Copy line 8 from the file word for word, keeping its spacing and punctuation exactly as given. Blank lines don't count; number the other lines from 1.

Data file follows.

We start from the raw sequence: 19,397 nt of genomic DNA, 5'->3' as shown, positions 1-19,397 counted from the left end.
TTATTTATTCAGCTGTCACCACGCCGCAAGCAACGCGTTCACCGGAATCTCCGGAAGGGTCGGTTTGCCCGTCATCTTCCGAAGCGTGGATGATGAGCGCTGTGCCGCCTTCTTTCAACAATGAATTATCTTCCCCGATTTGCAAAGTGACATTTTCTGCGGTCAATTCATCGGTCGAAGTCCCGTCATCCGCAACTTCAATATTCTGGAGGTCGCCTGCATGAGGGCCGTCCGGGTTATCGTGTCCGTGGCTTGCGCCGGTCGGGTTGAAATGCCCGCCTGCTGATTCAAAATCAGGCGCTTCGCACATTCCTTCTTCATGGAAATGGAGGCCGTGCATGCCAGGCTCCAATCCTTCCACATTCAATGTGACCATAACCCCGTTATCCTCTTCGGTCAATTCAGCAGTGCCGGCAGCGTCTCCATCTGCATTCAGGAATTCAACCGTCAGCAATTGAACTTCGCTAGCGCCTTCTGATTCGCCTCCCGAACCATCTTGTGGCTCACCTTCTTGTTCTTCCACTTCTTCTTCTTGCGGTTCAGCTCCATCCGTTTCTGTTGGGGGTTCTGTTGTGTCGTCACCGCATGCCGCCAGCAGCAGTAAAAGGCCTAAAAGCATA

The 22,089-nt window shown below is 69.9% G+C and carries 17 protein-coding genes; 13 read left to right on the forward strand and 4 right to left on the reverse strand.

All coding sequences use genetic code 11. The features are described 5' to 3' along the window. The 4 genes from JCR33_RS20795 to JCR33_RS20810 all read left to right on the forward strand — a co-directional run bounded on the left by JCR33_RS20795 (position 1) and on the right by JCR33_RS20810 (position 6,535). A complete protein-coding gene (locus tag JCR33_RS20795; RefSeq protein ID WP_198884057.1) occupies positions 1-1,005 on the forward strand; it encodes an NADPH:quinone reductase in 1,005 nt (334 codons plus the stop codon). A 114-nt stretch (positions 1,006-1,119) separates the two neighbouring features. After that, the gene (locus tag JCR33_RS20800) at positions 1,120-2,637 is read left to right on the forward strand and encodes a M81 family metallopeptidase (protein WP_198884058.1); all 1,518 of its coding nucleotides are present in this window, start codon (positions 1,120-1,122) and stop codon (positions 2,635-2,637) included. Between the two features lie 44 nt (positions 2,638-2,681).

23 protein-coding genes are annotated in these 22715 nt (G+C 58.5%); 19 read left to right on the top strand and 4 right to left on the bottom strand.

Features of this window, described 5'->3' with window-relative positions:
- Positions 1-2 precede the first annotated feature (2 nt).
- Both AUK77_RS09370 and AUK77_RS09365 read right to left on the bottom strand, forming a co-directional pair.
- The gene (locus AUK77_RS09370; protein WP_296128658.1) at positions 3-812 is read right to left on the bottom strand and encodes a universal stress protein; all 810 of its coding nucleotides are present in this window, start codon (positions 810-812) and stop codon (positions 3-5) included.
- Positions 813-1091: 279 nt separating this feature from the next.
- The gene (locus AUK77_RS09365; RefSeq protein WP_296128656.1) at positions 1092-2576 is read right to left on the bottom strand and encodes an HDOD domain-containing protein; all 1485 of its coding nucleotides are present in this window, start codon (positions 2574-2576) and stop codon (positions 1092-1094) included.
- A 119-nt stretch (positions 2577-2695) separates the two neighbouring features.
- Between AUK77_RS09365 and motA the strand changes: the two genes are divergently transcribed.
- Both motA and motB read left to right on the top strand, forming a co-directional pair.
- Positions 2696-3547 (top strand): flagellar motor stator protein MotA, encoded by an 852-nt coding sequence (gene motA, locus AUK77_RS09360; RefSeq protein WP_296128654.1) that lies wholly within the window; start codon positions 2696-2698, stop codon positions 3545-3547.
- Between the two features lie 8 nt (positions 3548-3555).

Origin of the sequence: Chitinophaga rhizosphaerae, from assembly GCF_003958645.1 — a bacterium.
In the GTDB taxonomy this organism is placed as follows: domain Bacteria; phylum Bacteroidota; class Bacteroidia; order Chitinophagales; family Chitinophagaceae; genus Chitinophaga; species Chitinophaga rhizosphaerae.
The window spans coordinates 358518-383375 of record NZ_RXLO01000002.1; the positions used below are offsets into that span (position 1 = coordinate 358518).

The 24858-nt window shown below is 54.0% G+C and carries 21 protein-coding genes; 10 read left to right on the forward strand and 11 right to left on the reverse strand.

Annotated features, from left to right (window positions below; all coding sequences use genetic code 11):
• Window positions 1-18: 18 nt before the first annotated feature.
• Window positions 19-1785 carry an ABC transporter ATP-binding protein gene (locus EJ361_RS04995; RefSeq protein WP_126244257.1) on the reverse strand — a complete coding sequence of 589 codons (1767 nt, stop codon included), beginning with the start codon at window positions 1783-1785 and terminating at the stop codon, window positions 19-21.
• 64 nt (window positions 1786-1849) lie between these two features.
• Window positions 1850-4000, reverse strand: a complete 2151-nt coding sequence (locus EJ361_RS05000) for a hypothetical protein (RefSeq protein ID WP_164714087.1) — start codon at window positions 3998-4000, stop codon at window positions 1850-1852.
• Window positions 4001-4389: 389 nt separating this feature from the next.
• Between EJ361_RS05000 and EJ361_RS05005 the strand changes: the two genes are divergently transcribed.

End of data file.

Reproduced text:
- Both AUK77_RS09370 and AUK77_RS09365 read right to left on the bottom strand, forming a co-directional pair.